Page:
There was a fairly compelling reason for Jenna Dewan Tatum to sign up to be the host and mentor on World of Dance, the big, glitzy dance-competition TV show about to premiere globally. Her role, as she perceived it, would be alternately to cheer, cajole and comfort the legions of dancers who would journey from everywhere for a chance at the US$1 million prize. 

“I’ve been there,” Dewan Tatum says in a reflective tone. “I know what it’s like.”

The actress and dancer is one of a quartet of luminaries (Jennifer Lopez – also an executive producer – Ne-Yo and Derek Hough) tapped to front the weekly extravaganza from NBC that debuts on May 8. The ultimate winner (or winning troupe) goes home with a seven-figure payout, four times the $250,000 given to the champion of the Fox channel-aired series So You Think You Can Dance, which begins its 14th season next month.

“I wish shows like this had been around when I was starting out,” says Dewan Tatum. “It would have been my ultimate goal.”

Still, she’s fared pretty well despite the dearth of dance-competition shows during her ascent. She got her big break as a background dancer for Janet Jackson, and subsequently shared stage space with Pink and Missy Elliott. Her lead role on the 2006 movie Step Up connected her with a young actor named Channing Tatum, aka “Magic Mike”. The two have been married since 2009 and have a four-year-old daughter, Everly. Dewan Tatum has a recurring role in the hit TV series Supergirl, and is juggling numerous projects in development under the production company 33andOut, that she co-founded with her husband.

But while staying cosily indoors on a recent windswept day in Las Vegas, Dewan Tatum was happy to chat about family, veganism, and why dance matters.

How did you get involved in this new TV show?

I got a call from NBC about this opportunity and it turned out to be great timing. It was enough of a challenge, and I couldn’t stop thinking about it. I’d never done anything like this and it would force me to grow in ways I hadn’t before.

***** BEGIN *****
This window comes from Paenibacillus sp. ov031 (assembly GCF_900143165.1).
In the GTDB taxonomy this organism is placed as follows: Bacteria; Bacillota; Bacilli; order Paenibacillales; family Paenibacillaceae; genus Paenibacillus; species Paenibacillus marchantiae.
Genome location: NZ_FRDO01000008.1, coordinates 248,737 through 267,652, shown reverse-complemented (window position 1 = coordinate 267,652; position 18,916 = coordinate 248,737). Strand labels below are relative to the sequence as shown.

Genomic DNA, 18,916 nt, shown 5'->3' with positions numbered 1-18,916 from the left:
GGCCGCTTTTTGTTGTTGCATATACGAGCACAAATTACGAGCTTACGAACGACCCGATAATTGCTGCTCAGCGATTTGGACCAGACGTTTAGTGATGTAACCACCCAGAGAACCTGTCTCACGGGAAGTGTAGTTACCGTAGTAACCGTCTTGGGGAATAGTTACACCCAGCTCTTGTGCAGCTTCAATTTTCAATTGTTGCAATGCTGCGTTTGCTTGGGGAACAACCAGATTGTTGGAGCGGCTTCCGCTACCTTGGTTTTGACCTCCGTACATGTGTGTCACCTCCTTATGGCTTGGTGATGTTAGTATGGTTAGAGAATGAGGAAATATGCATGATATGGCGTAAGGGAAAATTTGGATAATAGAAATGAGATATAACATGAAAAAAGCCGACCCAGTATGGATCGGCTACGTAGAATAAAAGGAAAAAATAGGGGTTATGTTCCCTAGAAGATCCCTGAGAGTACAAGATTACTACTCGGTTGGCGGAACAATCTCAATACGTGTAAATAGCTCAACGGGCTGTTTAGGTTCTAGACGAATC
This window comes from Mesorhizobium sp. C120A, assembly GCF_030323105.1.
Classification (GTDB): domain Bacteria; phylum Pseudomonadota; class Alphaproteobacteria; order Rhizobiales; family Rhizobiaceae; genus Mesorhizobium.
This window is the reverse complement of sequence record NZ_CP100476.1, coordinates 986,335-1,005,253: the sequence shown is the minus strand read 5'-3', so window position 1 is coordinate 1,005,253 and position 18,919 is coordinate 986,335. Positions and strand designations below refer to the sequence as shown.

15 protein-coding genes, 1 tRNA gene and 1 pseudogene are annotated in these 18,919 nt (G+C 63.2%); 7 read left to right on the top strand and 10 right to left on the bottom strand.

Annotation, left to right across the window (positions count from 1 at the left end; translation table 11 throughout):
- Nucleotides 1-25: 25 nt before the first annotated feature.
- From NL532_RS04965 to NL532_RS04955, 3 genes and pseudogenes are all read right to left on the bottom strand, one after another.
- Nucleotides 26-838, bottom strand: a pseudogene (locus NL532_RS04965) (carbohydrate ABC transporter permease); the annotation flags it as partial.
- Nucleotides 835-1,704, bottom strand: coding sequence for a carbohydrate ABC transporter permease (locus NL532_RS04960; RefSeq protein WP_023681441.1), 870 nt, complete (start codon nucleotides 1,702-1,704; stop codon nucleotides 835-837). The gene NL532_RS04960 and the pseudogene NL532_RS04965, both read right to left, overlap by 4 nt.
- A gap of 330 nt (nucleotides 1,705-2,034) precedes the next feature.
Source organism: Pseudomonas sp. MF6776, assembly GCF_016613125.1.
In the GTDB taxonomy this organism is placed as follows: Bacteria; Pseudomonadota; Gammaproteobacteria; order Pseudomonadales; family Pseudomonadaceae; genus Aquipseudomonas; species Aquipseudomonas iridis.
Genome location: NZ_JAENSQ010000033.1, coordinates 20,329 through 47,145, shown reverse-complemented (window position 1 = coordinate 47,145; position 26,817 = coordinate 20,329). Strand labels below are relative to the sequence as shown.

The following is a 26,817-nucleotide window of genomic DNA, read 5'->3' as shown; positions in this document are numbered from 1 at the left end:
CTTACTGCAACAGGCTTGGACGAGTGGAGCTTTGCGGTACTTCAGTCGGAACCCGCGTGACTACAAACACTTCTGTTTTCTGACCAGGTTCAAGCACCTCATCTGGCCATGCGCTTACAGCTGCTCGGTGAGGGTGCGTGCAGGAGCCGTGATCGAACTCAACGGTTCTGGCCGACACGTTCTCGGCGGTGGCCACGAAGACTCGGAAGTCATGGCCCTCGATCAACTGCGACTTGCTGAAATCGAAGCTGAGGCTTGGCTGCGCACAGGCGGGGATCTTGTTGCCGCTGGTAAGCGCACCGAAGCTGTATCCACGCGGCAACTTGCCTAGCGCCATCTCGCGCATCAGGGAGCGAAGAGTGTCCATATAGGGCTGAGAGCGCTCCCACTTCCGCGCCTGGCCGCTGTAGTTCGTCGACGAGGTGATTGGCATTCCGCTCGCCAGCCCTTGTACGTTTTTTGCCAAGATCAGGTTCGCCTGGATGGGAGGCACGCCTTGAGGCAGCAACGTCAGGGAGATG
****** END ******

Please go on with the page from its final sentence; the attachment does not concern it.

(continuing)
Is there a sense you’re coming full circle with it?

I love the idea of going back to my dancing roots, and encouraging and helping other dancers on this journey. It felt right. And I loved that [the network] was open to redefining the role of host a little bit.

So how do you intend to play the host/mentor role?

I had four days to prep before we started filming, and I went into this not knowing a lot about hosting, or about this type of show format. I’ve never done an unscripted show. And by the time we were filming the first episode I was mostly involved in connecting with the dancers, helping them grow and helping them try to win. I wanted to show them how to play to their strengths. I was the mom backstage, crying and laughing with them.

You’ve often talked about how dancers don’t get the same compensation or recognition as singers. How can that change?

I’ve seen a huge upswing in dance being accessible and relatable. It used to be that the dancer was behind the major artist. But now, the dancer can become the major artist. The business is starting to morph, and shows like ours are opening doors. Dancers are putting their choreography out on social media and getting millions of hits. That could never happen before.

Do you still dance recreationally?

Not like I used to. I used to dance hours and hours a day – for fun, for fitness, for performances that would come up out of the blue. And there are still random things that allow me to step back into the dancer’s shoes. It will always be my first true love.